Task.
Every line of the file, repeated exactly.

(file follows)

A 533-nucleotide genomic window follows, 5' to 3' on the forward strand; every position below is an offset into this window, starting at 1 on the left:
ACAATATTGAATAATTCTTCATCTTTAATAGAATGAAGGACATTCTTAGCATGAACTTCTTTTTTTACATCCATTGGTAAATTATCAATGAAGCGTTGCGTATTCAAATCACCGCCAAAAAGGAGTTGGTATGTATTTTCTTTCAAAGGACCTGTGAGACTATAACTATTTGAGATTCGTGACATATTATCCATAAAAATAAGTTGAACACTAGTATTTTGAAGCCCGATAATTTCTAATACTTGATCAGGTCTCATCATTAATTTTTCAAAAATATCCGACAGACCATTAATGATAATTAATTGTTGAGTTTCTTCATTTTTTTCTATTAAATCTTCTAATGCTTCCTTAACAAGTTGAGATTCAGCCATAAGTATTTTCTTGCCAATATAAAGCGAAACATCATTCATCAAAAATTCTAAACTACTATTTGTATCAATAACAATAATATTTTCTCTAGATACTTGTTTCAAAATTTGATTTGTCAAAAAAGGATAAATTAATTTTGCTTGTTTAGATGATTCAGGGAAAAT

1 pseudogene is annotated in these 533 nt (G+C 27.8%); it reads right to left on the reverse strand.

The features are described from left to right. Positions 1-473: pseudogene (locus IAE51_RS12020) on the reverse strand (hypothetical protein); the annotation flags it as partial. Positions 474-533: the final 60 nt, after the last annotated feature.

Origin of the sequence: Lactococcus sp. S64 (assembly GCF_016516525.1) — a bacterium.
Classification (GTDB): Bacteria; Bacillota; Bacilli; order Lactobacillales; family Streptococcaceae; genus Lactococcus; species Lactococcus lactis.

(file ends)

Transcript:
A 533-nucleotide genomic window follows, 5' to 3' on the forward strand; every position below is an offset into this window, starting at 1 on the left:
ACAATATTGAATAATTCTTCATCTTTAATAGAATGAAGGACATTCTTAGCATGAACTTCTTTTTTTACATCCATTGGTAAATTATCAATGAAGCGTTGCGTATTCAAATCACCGCCAAAAAGGAGTTGGTATGTATTTTCTTTCAAAGGACCTGTGAGACTATAACTATTTGAGATTCGTGACATATTATCCATAAAAATAAGTTGAACACTAGTATTTTGAAGCCCGATAATTTCTAATACTTGATCAGGTCTCATCATTAATTTTTCAAAAATATCCGACAGACCATTAATGATAATTAATTGTTGAGTTTCTTCATTTTTTTCTATTAAATCTTCTAATGCTTCCTTAACAAGTTGAGATTCAGCCATAAGTATTTTCTTGCCAATATAAAGCGAAACATCATTCATCAAAAATTCTAAACTACTATTTGTATCAATAACAATAATATTTTCTCTAGATACTTGTTTCAAAATTTGATTTGTCAAAAAAGGATAAATTAATTTTGCTTGTTTAGATGATTCAGGGAAAAT

1 pseudogene is annotated in these 533 nt (G+C 27.8%); it reads right to left on the reverse strand.

The features are described from left to right. Positions 1-473: pseudogene (locus IAE51_RS12020) on the reverse strand (hypothetical protein); the annotation flags it as partial. Positions 474-533: the final 60 nt, after the last annotated feature.

Origin of the sequence: Lactococcus sp. S64 (assembly GCF_016516525.1) — a bacterium.
Classification (GTDB): Bacteria; Bacillota; Bacilli; order Lactobacillales; family Streptococcaceae; genus Lactococcus; species Lactococcus lactis.